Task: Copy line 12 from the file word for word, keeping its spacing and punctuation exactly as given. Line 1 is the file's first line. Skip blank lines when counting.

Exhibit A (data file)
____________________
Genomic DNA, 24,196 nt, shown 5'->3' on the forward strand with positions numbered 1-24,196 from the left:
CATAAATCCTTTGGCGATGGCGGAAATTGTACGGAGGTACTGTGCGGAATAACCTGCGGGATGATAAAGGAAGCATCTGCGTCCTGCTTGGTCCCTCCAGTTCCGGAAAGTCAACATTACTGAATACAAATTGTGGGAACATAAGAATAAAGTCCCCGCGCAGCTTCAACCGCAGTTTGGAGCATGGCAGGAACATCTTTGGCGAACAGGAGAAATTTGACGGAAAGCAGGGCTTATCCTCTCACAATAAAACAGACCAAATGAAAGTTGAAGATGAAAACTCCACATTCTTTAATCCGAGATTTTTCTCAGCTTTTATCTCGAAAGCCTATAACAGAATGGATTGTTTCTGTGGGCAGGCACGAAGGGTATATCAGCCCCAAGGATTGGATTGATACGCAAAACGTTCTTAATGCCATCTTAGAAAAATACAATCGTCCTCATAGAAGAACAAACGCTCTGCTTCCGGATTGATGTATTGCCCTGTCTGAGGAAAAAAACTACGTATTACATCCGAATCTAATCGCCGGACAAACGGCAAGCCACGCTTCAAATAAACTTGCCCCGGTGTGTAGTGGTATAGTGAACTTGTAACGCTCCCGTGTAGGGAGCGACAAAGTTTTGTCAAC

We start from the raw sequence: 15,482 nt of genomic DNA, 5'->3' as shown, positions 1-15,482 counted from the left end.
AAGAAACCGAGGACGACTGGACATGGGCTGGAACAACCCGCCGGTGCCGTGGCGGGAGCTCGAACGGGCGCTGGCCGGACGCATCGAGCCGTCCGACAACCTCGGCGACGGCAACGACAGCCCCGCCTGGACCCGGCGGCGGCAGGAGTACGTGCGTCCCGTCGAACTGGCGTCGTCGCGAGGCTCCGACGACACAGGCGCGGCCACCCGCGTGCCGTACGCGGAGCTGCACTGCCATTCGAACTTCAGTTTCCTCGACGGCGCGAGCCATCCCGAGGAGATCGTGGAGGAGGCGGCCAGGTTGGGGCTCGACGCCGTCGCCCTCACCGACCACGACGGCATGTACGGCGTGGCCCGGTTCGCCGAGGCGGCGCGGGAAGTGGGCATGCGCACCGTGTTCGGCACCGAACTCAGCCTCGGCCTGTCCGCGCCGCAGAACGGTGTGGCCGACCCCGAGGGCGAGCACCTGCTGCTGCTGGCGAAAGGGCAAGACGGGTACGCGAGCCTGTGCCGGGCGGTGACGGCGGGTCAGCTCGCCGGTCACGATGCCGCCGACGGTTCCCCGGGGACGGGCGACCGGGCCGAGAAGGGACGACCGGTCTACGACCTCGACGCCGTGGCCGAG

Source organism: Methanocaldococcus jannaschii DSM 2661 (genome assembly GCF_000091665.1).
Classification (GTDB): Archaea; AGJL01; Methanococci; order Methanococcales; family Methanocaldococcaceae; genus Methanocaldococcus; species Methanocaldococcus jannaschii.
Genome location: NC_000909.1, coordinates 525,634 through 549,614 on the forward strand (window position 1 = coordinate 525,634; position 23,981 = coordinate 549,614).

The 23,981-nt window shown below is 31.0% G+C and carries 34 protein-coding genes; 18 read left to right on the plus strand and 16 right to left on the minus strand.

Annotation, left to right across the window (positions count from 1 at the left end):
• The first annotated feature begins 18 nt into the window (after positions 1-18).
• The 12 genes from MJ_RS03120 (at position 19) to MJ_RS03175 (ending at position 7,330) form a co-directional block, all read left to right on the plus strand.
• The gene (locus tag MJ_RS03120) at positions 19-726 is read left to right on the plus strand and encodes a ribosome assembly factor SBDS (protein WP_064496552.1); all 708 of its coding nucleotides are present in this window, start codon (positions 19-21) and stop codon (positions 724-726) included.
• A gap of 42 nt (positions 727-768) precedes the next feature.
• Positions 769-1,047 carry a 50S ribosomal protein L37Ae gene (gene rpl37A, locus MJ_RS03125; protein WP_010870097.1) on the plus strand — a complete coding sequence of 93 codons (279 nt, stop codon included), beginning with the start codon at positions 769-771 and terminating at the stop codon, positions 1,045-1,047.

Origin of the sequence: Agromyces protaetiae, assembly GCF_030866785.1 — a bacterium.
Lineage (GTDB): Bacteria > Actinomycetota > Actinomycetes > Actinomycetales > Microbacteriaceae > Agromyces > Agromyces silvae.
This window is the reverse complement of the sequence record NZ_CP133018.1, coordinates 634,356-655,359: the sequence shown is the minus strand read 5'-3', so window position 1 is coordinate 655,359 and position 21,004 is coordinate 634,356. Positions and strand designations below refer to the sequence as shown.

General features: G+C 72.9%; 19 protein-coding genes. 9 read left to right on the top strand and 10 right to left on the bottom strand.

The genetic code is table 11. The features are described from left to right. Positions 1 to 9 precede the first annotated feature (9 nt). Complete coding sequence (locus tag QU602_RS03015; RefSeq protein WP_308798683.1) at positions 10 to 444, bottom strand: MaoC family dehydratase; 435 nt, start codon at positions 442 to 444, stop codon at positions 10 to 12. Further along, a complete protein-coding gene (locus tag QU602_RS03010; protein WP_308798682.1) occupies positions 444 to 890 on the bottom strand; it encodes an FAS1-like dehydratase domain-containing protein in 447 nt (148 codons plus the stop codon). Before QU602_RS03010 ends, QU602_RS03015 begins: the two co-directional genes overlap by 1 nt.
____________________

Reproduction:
• The gene (locus tag MJ_RS03120) at positions 19-726 is read left to right on the plus strand and encodes a ribosome assembly factor SBDS (protein WP_064496552.1); all 708 of its coding nucleotides are present in this window, start codon (positions 19-21) and stop codon (positions 724-726) included.